Africa's leaders are grappling with the question of how to treat
Zimbabwe's Robert Mugabe when he arrives to attend an African Union
summit beginning Monday at the Egyptian resort Sharm el Sheik. From the
summit site, VOA's Peter Heinlein reports Zimbabwe's political crisis
has overshadowed other issues in the pre-summit negotiations.
Africa's top diplomats and politicians met in closed session for several hours Sunday, and into the early hours Monday, debating how to respond to Robert Mugabe's challenge to democracy on the continent. But as heads of state arrive for the opening of a two-day summit, word from behind those closed doors is that the 53 African Union members are sharply divided.
Mr. Mugabe was sworn in for a sixth term in office shortly before the meeting started, after winning a one-man election widely viewed as a farce. The question facing the African Union as it meets in this Red Sea resort is whether to accept him as Zimbabwe's legitimate leader.
In a sign of the sensitivity of the issue, Tanzania's Foreign Minister Bernard Membe late Sunday refused to answer reporters' questions about how the African Union would react to the vote. When asked whether he would address Mr. Mugabe as president when he arrives at the summit hall, Membe cautioned journalists to stop dwelling on titles.
"We are in a serious business here," said Bernard Membe. "The question is the people of Zimbabwe, what do we do for the suffering people of Zimbabwe. It's not a matter of the titles of the people, and I would be surprised if somebody would waste your time on trying to look for a title. You can call me a terrorist, you can call me anybody, but as long as I address the issues of my home country, I don't care. So it would be none of this summit's business to choose titles for leaders."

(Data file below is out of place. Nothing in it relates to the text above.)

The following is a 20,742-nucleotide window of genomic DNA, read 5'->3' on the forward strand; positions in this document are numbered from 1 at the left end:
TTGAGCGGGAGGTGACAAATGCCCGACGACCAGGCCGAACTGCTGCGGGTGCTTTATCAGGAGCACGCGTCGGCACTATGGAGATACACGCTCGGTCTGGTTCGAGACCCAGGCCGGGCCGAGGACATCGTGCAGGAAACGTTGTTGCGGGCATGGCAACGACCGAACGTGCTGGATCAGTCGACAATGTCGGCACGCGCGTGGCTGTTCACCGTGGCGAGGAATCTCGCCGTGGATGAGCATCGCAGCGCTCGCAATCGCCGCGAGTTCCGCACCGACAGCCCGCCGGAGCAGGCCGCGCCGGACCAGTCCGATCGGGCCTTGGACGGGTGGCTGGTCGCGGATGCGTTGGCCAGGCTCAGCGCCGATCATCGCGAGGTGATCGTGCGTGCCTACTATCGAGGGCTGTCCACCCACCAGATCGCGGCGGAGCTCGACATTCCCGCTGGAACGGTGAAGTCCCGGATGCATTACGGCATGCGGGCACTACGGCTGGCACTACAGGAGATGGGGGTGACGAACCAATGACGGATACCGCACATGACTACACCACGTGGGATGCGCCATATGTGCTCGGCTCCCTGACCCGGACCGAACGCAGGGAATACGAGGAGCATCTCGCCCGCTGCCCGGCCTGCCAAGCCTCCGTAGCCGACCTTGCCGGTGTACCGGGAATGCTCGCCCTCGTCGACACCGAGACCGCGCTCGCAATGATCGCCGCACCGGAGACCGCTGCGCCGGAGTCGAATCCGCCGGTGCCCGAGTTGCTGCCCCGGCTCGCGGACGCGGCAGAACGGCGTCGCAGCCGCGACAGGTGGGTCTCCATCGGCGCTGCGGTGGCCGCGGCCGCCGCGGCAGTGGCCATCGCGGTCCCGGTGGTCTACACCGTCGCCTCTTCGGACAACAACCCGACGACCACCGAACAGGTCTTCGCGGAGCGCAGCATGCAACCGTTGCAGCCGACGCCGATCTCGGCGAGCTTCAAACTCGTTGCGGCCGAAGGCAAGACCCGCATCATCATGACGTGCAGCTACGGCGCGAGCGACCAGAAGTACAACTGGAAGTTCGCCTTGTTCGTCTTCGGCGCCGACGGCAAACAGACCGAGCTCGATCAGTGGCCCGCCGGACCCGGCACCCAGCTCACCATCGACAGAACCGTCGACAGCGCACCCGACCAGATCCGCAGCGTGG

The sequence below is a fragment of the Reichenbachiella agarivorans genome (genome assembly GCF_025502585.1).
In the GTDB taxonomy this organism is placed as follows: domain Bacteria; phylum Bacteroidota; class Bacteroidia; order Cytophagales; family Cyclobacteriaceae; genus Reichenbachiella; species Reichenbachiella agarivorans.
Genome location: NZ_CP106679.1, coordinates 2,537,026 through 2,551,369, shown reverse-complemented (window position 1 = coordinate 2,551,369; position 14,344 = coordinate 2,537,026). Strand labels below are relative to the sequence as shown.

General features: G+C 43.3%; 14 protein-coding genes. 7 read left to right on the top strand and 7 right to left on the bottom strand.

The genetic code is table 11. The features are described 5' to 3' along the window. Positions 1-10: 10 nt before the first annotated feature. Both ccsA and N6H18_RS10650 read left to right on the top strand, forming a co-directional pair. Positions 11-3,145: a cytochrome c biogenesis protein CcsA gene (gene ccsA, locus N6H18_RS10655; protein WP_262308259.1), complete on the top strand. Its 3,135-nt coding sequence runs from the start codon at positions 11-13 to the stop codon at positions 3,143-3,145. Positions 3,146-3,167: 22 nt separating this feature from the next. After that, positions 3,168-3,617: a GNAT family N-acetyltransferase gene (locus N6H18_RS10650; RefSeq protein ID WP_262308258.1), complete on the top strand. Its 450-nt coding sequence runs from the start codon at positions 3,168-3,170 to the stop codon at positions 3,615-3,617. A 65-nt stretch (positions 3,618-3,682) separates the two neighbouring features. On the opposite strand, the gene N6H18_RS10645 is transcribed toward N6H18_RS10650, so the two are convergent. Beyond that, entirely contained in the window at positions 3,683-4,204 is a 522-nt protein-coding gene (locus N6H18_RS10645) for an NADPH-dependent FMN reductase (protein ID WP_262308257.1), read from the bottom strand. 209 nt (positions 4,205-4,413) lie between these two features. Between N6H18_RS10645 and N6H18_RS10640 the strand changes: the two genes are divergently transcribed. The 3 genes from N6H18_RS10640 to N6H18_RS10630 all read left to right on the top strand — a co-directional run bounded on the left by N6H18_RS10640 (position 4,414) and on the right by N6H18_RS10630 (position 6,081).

Word from behind the closed doors of Sunday's meetings was that several West African nations are pushing for strong statement condemning the conduct of the runoff election, but that a number of other countries are resisting.
America's top diplomat on African affairs made clear that Mr. Mugabe is no longer considered as a legitimate head of state. Speaking on the summit sidelines, Assistant Secretary of State Jendayi Frazier noted that African observer groups, from the Pan African Parliament to the Southern African Development Community, were in broad agreement that the election failed to satisfy the standards of freedom and fairness.
"Just a quote from the SADC report that has just come out," said Jendayi Frazier. "They said, 'based on the above mentioned observations, the mission is of the view that the prevailing environment impinged on the credibility of the electoral process, the elections did not represent the will of the people of Zimbabwe.' That's a pretty definitive statement from the Southern African Development Community's observers, and so I think that clearly says what has been said, which is you can't have a free and fair election, and you can't have the outcome considered legitimate or credible based on the level of intimidation and violence going into that election."
There remains strong resistance among many of Mr. Mugable's African Union peers to any strong action against him. But diplomats say there appears to be a new willingness among African leaders to break with their long tradition of not criticizing another member of the club.
Some of those officials say they can trace the change to a summit eve comment made by Africa's elder statesman, Nelson Mandela . As he turned 90-years-old during the past week, Mandela spoke of a 'tragic failure of leadership in Zimbabwe'.
Diplomats here point out, however, that only 23 of Africa's 53 heads of state have been elected. Mr. Mugabe still has many supporters among the AU's leaders, and there are still tough meetings ahead before the continental body is ready to take a stand on this latest challenge to African democracy.